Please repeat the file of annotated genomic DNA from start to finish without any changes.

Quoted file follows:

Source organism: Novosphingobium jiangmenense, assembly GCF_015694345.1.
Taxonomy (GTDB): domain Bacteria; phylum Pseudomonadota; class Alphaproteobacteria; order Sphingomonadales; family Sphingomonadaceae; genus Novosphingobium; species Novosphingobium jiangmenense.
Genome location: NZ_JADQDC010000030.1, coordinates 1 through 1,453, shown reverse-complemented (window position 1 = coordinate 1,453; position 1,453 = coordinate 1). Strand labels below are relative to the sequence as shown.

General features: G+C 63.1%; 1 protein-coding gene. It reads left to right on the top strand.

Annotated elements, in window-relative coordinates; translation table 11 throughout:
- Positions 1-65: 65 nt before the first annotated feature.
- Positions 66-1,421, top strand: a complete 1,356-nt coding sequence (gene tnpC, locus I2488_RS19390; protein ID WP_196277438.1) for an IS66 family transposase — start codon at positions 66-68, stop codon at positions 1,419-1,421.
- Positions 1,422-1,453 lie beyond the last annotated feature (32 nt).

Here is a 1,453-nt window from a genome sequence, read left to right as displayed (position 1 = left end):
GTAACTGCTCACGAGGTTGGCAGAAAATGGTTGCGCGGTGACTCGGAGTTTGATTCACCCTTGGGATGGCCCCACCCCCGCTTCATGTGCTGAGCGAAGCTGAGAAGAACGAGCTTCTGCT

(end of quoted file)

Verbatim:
Source organism: Novosphingobium jiangmenense, assembly GCF_015694345.1.
Taxonomy (GTDB): domain Bacteria; phylum Pseudomonadota; class Alphaproteobacteria; order Sphingomonadales; family Sphingomonadaceae; genus Novosphingobium; species Novosphingobium jiangmenense.
Genome location: NZ_JADQDC010000030.1, coordinates 1 through 1,453, shown reverse-complemented (window position 1 = coordinate 1,453; position 1,453 = coordinate 1). Strand labels below are relative to the sequence as shown.

General features: G+C 63.1%; 1 protein-coding gene. It reads left to right on the top strand.

Annotated elements, in window-relative coordinates; translation table 11 throughout:
- Positions 1-65: 65 nt before the first annotated feature.
- Positions 66-1,421, top strand: a complete 1,356-nt coding sequence (gene tnpC, locus I2488_RS19390; protein ID WP_196277438.1) for an IS66 family transposase — start codon at positions 66-68, stop codon at positions 1,419-1,421.
- Positions 1,422-1,453 lie beyond the last annotated feature (32 nt).

Here is a 1,453-nt window from a genome sequence, read left to right as displayed (position 1 = left end):
GTAACTGCTCACGAGGTTGGCAGAAAATGGTTGCGCGGTGACTCGGAGTTTGATTCACCCTTGGGATGGCCCCACCCCCGCTTCATGTGCTGAGCGAAGCTGAGAAGAACGAGCTTCTGCT